David Bourget (Western Ontario)
David Chalmers (ANU, NYU)
Rafael De Clercq
Jack Alan Reynolds
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Journal of Business Ethics 36 (4):337 - 346 (2002)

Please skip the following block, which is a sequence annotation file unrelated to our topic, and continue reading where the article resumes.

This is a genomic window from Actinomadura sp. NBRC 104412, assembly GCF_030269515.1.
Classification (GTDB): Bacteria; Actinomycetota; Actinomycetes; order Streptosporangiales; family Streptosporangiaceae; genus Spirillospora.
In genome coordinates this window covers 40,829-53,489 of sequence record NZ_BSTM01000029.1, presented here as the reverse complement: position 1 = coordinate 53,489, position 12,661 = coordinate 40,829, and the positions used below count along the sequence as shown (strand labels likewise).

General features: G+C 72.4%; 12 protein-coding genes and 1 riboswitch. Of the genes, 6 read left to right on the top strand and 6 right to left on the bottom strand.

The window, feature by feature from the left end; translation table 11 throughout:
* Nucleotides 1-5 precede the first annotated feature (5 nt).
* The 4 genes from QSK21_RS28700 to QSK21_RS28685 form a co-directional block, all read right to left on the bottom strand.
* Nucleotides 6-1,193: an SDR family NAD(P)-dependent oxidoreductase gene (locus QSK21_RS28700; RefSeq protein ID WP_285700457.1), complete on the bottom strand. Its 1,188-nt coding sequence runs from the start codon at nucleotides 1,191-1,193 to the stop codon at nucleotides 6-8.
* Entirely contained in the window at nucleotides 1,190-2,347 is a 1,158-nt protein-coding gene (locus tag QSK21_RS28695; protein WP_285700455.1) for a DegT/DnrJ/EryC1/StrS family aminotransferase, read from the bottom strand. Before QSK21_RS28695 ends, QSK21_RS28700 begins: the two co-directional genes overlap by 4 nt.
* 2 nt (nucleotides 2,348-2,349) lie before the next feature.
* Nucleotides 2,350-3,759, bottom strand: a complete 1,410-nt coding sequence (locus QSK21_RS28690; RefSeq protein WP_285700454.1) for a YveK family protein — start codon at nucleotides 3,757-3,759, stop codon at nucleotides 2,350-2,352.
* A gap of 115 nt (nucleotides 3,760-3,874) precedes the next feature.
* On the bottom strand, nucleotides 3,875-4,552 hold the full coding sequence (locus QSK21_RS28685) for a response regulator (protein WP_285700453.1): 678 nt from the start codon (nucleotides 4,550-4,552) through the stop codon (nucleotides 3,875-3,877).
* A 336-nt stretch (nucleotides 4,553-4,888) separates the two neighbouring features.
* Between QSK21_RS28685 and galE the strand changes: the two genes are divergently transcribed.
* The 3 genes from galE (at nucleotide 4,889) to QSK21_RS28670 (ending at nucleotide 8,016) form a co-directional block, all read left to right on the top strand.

In this paper I examine the claim that businesspersons have what might be called "ethical immunity" with respect to the duty not to deceive. According to this ethical immunity claim, businesspersons are exempt from the ordinary ethical prohibition against deception; and widespread business deception is therefore ethically permissible. I focus on two arguments for the claim. One of the arguments, which has been presented by Albert Carr, relies upon an analogy between business on the one hand, and games in which deception is permitted, on the other. The second argument is based upon the notion that exceptions to ethical duties may sometimes be justified on prudential grounds. In response to the arguments, I try to show that neither one provides strong support for the ethical immunity claim.
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